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With Fogland Beach parking precious, RVs raise questions

One big motor home can displace more than a half dozen cars

By Bruce Burdett
Posted 7/4/20

TIVERTON — With parking limited at Fogland Beach due to state and local coronavirus restrictions, some wondered why it is that motor homes, including some from out of state, are allowed to take …

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With Fogland Beach parking precious, RVs raise questions

One big motor home can displace more than a half dozen cars

Posted

TIVERTON — With parking limited at Fogland Beach due to state and local coronavirus restrictions, some wondered why it is that motor homes, including some from out of state, are allowed to take up space that could be used by multiple cars.

Parking at Fogland has been at a premium in recent weeks. Available spots have filled by mid-morning forcing some residents to head home. Other beach-goers have attempted to park along the road leading into Fogland, prompting numerous calls and complaints to Tiverton police.

Among those to contact the Sakonnet Times about this was Tiverton resident Celeste Ferendo who said she believes parking restrictions were a wise precaution but feels some vehicles are taking more than their fair share of space.

Large recreational vehicles “are parking parallel to the road taking up five or six or even eight spaces,” she said last Monday — a day when two motor homes were there, one with RI plates, one from another state.

Early this morning one family set up their large camper parallel to the road and then placed their chairs on either side of the picnic table at the head of the trailer so that no one else could park in that section.”

She said she asked the camper owner about the use of so much space and was told that they had checked with a town board and been told that what they were doing is fine.

She also told me if I wanted to be at the beach I should get up earlier,” Ms. Ferendo said. “In a time when we all need some relief and would love to be at the beach I think that the town should reconsider this policy,” she said, adding that some parking spaces ought to be set aside for Tiverton residents only.

Asked about this, interim Tiverton Town Administrator Chris Cotta said that when the governor restricted parking at all state beaches to about 50 percent, Tiverton did the same with its two beaches.

The state most recently raised parking lot capacity to 75 percent and he said easing of parking restrictions at Fogland may help with the RV situation in coming days.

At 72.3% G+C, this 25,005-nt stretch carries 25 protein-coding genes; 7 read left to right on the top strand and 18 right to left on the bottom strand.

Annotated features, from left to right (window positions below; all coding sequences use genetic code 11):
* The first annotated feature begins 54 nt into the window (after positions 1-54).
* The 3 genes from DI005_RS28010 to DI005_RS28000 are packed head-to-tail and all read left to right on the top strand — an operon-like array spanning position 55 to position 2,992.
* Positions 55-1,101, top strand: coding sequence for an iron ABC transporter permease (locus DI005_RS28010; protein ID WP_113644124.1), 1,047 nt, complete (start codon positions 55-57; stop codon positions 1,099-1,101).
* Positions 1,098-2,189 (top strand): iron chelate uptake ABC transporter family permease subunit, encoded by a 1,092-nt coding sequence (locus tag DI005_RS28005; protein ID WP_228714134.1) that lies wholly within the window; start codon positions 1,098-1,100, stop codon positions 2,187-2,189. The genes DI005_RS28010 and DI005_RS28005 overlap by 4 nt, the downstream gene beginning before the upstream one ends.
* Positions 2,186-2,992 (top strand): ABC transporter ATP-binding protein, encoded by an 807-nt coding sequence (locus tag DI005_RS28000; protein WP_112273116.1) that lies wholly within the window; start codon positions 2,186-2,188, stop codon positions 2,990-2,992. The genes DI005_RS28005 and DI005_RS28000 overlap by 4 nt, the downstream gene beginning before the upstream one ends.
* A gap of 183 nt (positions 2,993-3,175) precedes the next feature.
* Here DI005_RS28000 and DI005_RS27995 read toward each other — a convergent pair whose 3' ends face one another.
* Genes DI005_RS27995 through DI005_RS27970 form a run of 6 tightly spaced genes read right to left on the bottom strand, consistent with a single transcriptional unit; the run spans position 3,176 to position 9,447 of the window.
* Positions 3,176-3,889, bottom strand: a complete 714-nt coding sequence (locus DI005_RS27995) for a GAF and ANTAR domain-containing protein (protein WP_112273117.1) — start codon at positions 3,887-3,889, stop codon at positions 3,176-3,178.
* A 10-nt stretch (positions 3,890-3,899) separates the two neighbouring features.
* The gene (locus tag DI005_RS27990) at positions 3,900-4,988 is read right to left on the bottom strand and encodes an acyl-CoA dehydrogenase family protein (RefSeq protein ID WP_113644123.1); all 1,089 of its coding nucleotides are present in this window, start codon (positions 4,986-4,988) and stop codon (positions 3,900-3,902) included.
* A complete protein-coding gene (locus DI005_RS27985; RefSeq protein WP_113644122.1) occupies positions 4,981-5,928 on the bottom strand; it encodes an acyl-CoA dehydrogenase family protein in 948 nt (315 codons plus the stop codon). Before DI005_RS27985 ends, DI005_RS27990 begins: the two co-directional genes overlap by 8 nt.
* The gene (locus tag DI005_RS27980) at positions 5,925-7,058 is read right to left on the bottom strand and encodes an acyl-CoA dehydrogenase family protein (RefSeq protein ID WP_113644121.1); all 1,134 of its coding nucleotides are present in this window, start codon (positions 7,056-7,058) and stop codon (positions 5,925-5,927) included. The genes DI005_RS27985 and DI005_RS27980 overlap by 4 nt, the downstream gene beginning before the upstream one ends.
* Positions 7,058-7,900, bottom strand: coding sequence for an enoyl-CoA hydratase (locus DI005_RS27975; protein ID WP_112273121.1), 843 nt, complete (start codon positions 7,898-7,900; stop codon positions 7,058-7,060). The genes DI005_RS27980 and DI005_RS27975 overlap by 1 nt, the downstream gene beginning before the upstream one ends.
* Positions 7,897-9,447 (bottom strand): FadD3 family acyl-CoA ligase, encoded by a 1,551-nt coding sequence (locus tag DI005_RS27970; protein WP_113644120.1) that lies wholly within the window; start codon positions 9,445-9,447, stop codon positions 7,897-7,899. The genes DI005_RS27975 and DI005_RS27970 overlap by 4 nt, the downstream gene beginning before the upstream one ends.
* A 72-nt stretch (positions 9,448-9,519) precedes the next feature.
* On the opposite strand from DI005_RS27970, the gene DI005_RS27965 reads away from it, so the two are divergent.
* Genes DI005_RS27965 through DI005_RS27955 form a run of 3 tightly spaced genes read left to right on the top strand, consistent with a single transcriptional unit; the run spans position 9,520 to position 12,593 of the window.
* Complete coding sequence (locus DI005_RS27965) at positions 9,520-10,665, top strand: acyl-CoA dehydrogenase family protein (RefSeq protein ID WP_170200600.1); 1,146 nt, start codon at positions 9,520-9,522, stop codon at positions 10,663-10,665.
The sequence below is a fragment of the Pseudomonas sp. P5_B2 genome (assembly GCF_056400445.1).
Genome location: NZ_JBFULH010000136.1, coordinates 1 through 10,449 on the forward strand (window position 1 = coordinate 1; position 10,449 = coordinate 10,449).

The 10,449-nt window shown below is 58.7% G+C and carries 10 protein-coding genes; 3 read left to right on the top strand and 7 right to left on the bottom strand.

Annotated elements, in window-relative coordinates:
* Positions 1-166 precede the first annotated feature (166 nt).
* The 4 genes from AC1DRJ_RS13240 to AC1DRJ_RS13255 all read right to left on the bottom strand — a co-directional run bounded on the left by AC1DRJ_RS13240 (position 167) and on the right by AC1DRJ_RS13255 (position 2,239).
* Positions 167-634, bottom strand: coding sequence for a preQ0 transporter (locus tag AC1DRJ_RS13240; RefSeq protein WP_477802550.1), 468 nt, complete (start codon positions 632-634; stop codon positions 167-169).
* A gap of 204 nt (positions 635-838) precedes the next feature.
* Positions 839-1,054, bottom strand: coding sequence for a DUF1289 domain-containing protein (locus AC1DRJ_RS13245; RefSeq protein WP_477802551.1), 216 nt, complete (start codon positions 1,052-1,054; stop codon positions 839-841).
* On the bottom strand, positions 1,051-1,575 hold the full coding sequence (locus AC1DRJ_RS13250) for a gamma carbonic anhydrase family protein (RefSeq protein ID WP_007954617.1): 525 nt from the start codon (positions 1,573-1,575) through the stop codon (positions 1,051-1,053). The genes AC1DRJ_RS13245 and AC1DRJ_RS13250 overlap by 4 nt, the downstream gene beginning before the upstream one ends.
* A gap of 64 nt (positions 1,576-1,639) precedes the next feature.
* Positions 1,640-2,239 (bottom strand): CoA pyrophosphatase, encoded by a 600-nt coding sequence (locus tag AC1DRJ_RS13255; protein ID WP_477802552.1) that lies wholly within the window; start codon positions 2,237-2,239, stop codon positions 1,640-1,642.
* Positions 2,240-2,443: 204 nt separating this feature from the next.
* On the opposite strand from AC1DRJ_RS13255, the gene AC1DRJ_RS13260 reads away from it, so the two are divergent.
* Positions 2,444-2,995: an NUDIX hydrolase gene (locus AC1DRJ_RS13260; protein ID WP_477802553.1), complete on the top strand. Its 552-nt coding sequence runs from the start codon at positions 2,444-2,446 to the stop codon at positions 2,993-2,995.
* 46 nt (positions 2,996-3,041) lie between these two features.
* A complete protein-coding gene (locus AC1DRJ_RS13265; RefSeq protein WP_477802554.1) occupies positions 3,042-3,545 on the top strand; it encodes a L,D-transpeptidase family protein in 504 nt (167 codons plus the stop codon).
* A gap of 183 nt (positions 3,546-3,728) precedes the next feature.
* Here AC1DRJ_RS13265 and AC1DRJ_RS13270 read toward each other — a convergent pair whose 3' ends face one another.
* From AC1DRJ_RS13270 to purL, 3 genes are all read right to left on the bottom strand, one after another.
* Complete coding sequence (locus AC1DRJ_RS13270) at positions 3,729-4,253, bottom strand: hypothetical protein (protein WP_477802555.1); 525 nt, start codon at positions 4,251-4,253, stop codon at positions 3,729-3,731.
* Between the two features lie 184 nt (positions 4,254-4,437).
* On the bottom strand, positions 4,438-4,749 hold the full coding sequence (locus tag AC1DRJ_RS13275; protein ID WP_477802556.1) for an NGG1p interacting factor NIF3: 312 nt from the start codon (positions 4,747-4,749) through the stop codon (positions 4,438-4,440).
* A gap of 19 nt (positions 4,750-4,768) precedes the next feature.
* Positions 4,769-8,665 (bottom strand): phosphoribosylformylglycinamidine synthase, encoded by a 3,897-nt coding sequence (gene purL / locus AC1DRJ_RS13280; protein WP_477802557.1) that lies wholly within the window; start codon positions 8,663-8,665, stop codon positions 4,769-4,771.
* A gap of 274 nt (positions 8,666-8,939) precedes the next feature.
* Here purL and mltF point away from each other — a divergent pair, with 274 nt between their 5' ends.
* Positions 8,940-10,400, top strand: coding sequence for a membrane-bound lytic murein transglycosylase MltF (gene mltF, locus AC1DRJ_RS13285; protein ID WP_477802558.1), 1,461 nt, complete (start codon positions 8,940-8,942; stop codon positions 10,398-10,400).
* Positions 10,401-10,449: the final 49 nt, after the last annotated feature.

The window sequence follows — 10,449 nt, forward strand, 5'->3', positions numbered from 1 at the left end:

With respect to Fogland,” Mr. Cotta said Friday, “the social distancing issues are mitigated simply due to the expansive beach space, so this weekend we are not restricting the parking. 

As it relates to RV usage, we have a daily fee of $25 per RV (free for Tiverton residents) but we can only charge if we have lifeguards and gatekeepers on duty.  Due to the COVID crisis and the loss of revenues this year we had not fully implemented lifeguards, therefore the beaches have been open but free to anyone who could avail themselves of the parking.  “Beginning Friday, June 26, that will change as lifeguards will be scheduled every day through the rest of the beach season which will limit RV usage as the fees will be in place.  Getting there early will not grant a waiver of the fees.  They will still need to have a beach day pass in their windshield in order to stay at the beach.”

On its website, the town says about Fogland, “Non-Rhode Island residents are charged a parking fee at both beaches and Rhode Island, non-Tiverton, residents are charged a fee at Fogland Beach, but not Grinnell’s.  (see below). Resident stickers are available at both beaches when open.
“Dogs are NOT allowed on beaches during beach season. Dogs are allowed during off-season and in off-beach areas, but should be leashed. Open fires are NOT allowed.”

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Jim McGaw

A lifelong Portsmouth resident, Jim graduated from Portsmouth High School in 1982 and earned a journalism degree from the University of Rhode Island in 1986. He's worked two different stints at East Bay Newspapers, for a total of 18 years with the company so far. When not running all over town bringing you the news from Portsmouth, Jim listens to lots and lots and lots of music, watches obscure silent films from the '20s and usually has three books going at once. He also loves to cook crazy New Orleans dishes for his wife of 25 years, Michelle, and their two sons, Jake and Max.